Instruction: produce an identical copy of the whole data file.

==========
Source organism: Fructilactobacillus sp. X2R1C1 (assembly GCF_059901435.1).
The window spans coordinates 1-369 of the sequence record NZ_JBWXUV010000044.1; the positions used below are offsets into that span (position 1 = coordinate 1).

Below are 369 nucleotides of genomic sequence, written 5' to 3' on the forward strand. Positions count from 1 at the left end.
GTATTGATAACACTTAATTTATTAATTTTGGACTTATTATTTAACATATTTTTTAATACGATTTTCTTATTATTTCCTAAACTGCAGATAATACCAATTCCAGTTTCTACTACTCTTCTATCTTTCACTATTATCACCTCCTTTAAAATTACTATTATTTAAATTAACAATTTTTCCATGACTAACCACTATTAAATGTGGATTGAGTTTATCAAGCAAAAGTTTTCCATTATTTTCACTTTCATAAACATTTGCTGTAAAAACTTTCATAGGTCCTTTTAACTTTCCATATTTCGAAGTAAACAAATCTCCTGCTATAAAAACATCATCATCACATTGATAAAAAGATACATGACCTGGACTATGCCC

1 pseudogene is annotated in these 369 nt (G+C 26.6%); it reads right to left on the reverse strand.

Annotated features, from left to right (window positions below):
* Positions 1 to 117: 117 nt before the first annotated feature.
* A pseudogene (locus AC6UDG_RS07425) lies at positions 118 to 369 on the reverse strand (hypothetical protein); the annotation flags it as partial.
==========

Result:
Source organism: Fructilactobacillus sp. X2R1C1 (assembly GCF_059901435.1).
The window spans coordinates 1-369 of the sequence record NZ_JBWXUV010000044.1; the positions used below are offsets into that span (position 1 = coordinate 1).

Below are 369 nucleotides of genomic sequence, written 5' to 3' on the forward strand. Positions count from 1 at the left end.
GTATTGATAACACTTAATTTATTAATTTTGGACTTATTATTTAACATATTTTTTAATACGATTTTCTTATTATTTCCTAAACTGCAGATAATACCAATTCCAGTTTCTACTACTCTTCTATCTTTCACTATTATCACCTCCTTTAAAATTACTATTATTTAAATTAACAATTTTTCCATGACTAACCACTATTAAATGTGGATTGAGTTTATCAAGCAAAAGTTTTCCATTATTTTCACTTTCATAAACATTTGCTGTAAAAACTTTCATAGGTCCTTTTAACTTTCCATATTTCGAAGTAAACAAATCTCCTGCTATAAAAACATCATCATCACATTGATAAAAAGATACATGACCTGGACTATGCCC

1 pseudogene is annotated in these 369 nt (G+C 26.6%); it reads right to left on the reverse strand.

Annotated features, from left to right (window positions below):
* Positions 1 to 117: 117 nt before the first annotated feature.
* A pseudogene (locus AC6UDG_RS07425) lies at positions 118 to 369 on the reverse strand (hypothetical protein); the annotation flags it as partial.